when pregnant or during adolesence, etc. where the body is changing so often
that records can be invaluable baselines for further analysis. 

Re-use of lancets, disposable insulin syringes etc. is common without problems
resulting. This is sometimes done to save money, but also eliminate hassels.
This is also true with pump supplies in some cases. This is up to you of
course but if you have no insurance coverage for supplies, as has occurred
with me, you can save money this way. For example, I have used the same Mini-
Med syringe for a month in my 506. No leaks, no infections. Just be clean. BE
CAREFUL. I know others who have done the same. YOUR RESULTS MAY VARY...

Dates and diabetes: I've never had much of a problem with dates because of
diabetes. Injections, blood tests, no problem. I do recommend being extra
clean when testing bg in public ( don't leave old bg strips on the table,
perhaps use an alcohol swab on your finger when in front of people so THEY
feel comfortable-- Remember, dried blood can carry contagious diseases ( like
hepatitis) for many days,etc).

Strategic Blood Glucose Testing: even professional medical journals will
sometimes tell you to "test, test, test" your bg levels to maintain good
control. Well, with some exceptions, I think that is "baloney, baloney,
baloney." The key to diabetes control is having a system in place that allows
you to effectively control bg levels. Intesive testing when trying to set up a
new regimine is fine and good. You may want or need to test 10 or 12 times a
day during that period. but unless you have a very crazy uncontrollable
schedual, are pregnant or have some other need, once you establish a regimine,
4-7 times a day seems to suit most people and allow for excellent bg levels. 

Diabetes and Detectives: Somebody said recently that having diabetes and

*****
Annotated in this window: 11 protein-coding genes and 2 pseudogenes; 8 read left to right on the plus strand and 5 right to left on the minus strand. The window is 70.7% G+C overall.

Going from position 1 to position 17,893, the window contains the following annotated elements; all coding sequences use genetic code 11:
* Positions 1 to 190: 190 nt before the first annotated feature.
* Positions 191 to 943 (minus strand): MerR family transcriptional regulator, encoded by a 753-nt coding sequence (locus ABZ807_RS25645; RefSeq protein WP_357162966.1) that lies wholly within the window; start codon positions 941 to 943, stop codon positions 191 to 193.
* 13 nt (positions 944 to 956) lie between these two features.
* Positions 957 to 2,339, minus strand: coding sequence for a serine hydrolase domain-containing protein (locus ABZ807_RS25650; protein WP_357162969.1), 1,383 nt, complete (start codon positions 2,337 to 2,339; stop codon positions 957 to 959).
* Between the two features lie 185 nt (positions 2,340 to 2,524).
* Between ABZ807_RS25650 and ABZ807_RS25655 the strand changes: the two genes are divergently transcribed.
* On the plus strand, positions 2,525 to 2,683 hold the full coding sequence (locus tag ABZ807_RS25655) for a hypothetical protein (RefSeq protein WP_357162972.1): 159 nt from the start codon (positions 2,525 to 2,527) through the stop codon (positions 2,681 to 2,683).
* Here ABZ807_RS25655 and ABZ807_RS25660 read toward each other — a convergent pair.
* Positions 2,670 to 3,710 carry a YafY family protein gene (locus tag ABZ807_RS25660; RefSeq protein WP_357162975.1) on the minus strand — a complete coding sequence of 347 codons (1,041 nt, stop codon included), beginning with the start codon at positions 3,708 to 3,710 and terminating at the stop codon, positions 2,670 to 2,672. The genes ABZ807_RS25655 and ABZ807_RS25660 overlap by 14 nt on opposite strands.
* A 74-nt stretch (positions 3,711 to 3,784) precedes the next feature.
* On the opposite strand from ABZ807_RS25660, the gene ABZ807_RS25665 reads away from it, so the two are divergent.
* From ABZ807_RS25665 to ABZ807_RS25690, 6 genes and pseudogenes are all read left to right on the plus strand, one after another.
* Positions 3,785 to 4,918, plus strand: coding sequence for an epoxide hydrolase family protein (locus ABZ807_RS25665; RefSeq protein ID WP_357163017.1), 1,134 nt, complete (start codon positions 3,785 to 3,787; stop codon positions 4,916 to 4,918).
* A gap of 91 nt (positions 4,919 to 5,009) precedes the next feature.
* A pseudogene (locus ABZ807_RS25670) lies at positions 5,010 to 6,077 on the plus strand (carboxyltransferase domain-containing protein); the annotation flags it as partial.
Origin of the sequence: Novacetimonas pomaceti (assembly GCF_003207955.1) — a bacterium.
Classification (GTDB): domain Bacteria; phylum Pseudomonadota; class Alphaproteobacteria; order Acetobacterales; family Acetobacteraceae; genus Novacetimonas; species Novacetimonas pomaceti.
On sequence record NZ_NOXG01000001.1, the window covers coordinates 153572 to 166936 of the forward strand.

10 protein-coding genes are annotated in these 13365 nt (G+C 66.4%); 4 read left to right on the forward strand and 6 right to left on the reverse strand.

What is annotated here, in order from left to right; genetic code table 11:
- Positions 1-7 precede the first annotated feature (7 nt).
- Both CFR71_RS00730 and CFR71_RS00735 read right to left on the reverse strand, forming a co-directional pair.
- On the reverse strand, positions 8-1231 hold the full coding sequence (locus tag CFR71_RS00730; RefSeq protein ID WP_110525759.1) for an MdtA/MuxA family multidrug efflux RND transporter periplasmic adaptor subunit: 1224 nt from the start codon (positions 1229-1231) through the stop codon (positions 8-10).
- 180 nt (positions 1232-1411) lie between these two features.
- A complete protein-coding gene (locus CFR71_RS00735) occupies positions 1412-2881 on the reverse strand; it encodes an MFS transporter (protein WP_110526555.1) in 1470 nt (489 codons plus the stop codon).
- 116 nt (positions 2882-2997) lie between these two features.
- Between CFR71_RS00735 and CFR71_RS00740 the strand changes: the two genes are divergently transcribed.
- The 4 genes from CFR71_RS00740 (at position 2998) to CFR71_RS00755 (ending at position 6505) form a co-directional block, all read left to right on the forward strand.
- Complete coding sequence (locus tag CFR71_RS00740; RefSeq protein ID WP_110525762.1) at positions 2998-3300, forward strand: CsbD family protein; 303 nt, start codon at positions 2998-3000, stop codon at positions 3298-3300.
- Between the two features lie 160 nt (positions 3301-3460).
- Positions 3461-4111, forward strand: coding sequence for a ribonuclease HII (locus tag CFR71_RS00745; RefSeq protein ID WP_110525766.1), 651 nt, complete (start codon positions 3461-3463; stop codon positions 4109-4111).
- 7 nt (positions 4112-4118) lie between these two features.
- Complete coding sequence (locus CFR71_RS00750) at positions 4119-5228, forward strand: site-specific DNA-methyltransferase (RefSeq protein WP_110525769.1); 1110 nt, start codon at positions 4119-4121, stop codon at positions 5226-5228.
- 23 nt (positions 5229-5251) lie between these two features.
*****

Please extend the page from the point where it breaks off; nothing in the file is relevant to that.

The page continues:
trying to control it well can make you feel like a detective. You bet! I can't
tell you how many times that used to happen in the past. This pumper's group
can help a lot in the area of detecting. 

Exercise and Type 1 : Everyone knows that those who can exercise must do so if
they want optimum health. However, there are times when you may not be able to
do so (For example a BIG kid on a big bike hits you and breaks your leg). Rest
assured that your bg levels don't have to get out of hand becuase of this. In
fact, a stable, established program of bg control can be thrown out of whack
by a new exercise regime if you don't pay attention. Extra insulin can cover
for lack of exercise and you can maintain very good bg levels without
exercise. Of course you won't have optimim health sitting on your behind--but
you're the boss. Remember that Type 2 is often very different from Type 1, and
with type 2 exercise may be a necessary part of treatment to control bg levels
well.

DEX Meter: I had a chance to test this meter recently. Liked it  a lot in most
respects except accuracy. I'm stickin with the One Touch Profile. When it gets
accurate I'll go DEX.

A closing thought: I feel now like I just want to keep on pumping until a real
"closedloop" system comes along to  carefully manage my bg levels without me
giving it a thought. I'll take that in place of a cure if it really works well
and is accessable to everyone. Maybe in the future companies will fight over
whose "encapsulated islet cells" last longer. Bayer's? Mini-Med's? K-Mart's?
We'll go to the drug store and buy a vial of the stuff and one shot a month
for $9.95 will give us responsive beta cells. You never know...


Well that's about it for me. I wish you all well. I'll be closing out of the
digest in a few days as I prepare to move for a new job. I'll come back and
check on you guys in a year or 2 if you're still here. 

Bye, 

Gary